Counter-trafficking case data contains highly sensitive information, and maintaining privacy and confidentiality is of paramount importance for CTDC. For example, all explicit identifiers, such as names, were removed from the global victim dataset and some data such as age has been transformed into age ranges. No personally identifying information is transferred to or hosted by CTDC, and organizations that want to contribute are asked to anonymize in accordance to the standards set by CTDC.

Step 2
In addition to the safeguard measures outlined in step 1 the global victim dataset has been anonymized to a higher level, through a mathematical approach called k-anonymization. For a full description of k-anonymization, please refer to the definitions page.

IOM collects and processes data in accordance to its own Data Protection Policy. The other contributors adhere to relevant national and international standards through their policies for collecting and processing personal data.

What is GIS?

CTDC uses Geographic Information Systems (GIS) to map the main geographic trends at country level, without pointing to specific route coordinates. More information about this can be found in the definitions page.

How does human trafficking case data relate to prevalence data?

There are currently no global or regional estimates of the prevalence of human trafficking. National estimates have been conducted in a few countries but they are also based on modelling of existing administrative data from identified cases and should therefore only be considered as basic baseline estimates. Historically, producing estimates of the prevalence of trafficking based on the collection of new primary data through surveys, for example, has been difficult. This is due to trafficking’s complicated legal definition and the challenges of addressing difficult, sensitive questions to respondents in household surveys in an ethical manner.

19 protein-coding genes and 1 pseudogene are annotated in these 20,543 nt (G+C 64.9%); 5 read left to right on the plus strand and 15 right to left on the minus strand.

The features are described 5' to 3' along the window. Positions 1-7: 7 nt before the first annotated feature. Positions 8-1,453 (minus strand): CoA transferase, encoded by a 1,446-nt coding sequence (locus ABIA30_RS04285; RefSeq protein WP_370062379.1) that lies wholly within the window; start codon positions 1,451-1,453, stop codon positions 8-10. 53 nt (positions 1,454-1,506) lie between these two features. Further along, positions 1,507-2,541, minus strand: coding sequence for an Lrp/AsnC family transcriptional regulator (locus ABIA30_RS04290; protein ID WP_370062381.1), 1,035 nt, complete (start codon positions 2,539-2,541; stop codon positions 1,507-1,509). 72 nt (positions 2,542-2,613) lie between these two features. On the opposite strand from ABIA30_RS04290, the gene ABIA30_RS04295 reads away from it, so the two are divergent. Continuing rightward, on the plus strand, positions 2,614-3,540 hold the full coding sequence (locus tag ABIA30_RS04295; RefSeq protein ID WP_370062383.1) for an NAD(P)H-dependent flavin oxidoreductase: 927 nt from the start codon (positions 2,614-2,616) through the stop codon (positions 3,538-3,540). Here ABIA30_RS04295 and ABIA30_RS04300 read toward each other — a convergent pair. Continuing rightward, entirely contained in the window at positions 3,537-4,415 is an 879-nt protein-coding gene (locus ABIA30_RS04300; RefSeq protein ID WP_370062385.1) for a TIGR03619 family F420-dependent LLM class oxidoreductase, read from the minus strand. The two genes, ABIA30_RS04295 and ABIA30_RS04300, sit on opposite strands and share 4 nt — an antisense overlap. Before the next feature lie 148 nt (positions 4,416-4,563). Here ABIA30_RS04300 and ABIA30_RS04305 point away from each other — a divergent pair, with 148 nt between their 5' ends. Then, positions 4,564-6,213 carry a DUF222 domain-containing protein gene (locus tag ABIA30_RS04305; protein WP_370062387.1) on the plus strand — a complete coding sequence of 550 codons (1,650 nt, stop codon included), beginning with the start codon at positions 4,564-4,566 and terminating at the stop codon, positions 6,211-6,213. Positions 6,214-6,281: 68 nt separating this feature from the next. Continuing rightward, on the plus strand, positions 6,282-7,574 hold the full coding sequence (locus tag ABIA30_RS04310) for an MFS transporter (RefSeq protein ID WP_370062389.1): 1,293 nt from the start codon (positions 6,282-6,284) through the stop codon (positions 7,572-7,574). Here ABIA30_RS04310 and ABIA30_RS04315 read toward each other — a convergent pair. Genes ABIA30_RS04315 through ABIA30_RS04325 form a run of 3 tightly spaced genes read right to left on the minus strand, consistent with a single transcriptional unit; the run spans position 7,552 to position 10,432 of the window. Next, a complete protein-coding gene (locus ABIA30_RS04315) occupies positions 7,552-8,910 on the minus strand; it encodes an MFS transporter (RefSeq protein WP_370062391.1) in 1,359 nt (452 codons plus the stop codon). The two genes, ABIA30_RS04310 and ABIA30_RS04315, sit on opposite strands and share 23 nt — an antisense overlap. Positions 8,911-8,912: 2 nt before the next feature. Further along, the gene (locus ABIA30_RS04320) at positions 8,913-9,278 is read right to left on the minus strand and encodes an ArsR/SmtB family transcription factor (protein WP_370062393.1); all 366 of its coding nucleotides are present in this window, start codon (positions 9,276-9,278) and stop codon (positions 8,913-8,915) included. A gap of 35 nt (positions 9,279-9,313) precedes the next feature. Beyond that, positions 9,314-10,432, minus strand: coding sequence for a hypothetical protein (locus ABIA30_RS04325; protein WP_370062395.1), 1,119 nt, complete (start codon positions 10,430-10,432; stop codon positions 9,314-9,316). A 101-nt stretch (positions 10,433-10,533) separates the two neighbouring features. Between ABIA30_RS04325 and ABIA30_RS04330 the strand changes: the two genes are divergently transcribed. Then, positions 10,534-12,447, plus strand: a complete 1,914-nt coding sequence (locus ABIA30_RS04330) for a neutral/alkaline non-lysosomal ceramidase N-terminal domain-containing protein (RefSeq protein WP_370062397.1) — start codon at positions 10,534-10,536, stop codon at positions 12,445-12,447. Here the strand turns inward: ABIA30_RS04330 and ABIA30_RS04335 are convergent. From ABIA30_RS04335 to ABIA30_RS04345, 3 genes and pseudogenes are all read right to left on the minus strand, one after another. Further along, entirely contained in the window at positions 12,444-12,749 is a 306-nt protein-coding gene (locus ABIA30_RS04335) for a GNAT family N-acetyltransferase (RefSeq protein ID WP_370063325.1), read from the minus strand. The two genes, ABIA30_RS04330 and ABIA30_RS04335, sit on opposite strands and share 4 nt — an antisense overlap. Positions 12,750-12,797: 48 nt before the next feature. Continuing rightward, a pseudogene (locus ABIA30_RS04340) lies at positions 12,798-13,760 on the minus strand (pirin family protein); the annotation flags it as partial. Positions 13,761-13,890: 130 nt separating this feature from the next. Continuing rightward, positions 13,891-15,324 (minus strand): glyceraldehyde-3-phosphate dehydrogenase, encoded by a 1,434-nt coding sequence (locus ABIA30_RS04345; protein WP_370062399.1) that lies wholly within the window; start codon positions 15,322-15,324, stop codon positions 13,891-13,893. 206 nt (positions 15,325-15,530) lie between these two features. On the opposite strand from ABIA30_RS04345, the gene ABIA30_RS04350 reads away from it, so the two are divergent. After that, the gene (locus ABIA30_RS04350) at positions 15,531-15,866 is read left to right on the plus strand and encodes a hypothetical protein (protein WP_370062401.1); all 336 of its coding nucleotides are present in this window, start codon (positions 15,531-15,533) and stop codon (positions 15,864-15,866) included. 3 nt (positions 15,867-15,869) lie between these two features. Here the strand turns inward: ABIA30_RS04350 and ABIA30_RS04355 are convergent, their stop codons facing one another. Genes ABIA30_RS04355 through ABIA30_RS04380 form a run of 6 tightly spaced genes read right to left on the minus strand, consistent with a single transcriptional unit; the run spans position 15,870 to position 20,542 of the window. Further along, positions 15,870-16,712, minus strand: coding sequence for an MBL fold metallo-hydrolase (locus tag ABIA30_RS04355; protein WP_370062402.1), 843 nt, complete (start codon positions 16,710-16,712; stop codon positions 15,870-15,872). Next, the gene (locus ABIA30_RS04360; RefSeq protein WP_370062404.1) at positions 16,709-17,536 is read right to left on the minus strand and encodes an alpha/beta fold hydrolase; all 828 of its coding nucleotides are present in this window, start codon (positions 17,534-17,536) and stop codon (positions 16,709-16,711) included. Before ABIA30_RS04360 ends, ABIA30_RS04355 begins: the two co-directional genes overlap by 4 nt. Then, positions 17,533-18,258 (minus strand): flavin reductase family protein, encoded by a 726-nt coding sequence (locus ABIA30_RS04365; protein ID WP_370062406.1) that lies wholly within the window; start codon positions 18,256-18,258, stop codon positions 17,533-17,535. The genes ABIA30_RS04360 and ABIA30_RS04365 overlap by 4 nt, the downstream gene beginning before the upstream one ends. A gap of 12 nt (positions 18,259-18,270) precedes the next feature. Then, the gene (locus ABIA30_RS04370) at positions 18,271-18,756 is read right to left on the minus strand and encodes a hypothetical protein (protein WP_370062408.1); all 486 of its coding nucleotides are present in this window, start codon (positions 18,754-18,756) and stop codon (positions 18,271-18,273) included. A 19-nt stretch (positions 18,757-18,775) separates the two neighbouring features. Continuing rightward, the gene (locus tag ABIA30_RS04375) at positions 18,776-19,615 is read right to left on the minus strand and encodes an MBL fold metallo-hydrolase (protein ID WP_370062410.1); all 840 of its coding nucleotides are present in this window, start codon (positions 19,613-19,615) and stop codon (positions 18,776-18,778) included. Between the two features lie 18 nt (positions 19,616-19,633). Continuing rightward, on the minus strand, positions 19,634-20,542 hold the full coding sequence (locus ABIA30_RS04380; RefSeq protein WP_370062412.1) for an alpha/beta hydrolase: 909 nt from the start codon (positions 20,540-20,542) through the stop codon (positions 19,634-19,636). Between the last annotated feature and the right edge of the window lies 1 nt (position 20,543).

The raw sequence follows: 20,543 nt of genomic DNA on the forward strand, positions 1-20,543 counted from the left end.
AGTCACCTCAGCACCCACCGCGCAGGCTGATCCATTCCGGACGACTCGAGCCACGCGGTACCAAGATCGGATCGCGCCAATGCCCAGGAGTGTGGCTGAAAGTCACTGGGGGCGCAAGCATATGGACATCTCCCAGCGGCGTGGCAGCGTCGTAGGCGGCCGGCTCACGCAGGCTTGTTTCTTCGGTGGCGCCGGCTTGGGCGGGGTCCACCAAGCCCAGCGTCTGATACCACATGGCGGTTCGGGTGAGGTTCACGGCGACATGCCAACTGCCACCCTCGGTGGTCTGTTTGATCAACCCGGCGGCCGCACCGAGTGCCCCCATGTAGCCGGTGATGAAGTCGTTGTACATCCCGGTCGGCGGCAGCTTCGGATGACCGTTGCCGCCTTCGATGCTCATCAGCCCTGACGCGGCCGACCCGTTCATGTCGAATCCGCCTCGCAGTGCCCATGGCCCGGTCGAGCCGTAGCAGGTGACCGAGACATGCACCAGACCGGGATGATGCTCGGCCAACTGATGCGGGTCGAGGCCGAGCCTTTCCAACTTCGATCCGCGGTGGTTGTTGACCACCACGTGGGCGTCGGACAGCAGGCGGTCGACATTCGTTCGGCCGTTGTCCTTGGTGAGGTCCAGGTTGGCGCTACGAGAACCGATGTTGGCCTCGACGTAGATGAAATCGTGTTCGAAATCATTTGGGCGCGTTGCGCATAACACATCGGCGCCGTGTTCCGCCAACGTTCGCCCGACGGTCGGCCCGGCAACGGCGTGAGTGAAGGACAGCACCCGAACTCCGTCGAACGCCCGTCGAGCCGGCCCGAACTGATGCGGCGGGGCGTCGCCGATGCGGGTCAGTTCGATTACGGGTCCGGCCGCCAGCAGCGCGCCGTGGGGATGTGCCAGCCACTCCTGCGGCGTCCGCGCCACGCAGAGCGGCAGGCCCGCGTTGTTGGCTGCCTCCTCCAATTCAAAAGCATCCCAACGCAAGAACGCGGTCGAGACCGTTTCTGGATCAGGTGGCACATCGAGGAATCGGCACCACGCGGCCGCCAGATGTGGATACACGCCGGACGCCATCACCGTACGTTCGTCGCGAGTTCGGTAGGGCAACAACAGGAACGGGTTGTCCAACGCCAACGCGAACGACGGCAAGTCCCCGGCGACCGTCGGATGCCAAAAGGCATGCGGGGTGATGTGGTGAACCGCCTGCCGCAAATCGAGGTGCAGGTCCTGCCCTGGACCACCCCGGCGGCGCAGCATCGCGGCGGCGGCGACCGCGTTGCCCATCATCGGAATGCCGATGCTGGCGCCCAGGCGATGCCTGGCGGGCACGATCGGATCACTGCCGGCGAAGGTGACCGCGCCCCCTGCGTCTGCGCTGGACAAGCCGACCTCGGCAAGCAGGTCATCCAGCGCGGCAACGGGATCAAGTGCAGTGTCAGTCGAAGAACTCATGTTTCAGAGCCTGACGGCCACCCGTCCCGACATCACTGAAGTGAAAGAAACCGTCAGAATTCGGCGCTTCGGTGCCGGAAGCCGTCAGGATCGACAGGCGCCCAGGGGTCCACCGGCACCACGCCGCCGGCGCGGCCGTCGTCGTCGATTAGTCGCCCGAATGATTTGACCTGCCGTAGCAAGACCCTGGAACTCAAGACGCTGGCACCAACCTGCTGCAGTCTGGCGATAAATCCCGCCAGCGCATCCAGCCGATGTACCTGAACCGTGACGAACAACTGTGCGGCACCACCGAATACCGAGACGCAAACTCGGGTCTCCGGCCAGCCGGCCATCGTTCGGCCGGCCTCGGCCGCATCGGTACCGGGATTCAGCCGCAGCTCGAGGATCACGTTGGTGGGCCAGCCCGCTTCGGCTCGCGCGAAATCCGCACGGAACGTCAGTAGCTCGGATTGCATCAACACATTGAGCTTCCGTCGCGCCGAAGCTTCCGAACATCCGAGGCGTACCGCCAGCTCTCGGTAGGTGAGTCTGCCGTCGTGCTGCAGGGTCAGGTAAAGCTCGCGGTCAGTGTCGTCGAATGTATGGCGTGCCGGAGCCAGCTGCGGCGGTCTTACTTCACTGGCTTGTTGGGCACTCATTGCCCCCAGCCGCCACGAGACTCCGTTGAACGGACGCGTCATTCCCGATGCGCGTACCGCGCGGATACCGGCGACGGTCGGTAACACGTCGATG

The only comparable global estimates are the 2017 and 2021 Global Estimates of Modern Slavery, which estimate the prevalence of the related crimes of Forced Labor and Forced Marriage. The 2021 Global Estimates were developed by the International Labour Organisation (ILO), Walk Free, and the International Organization for Migration (IOM). The 2021 Global Estimates indicate there are 50 million people in situations of modern slavery on any given day, either forced to work against their will or in a marriage that they were forced into. This number translates to nearly one of every 150 people in the world. Out of these, an estimated 27.6 million people were in forced labour and 22 million people were in living in situations of forced marriage.

CTDC case-level data are from victims of human trafficking who have been identified or assisted by the contributing organisations. As with all data from identified cases, it is challenging to infer to what extent trends within identified victim populations are representative of the total victim population, since trafficking is a crime intended to be undetected and identified cases are not random samples of the population. This does not mean that they are unrepresentative of the population, however, and testimonies from survivors of trafficking are one of the best and only sources of information available on this complex crime. They provide detailed data and opportunities for analysis on the profile and form of trafficking.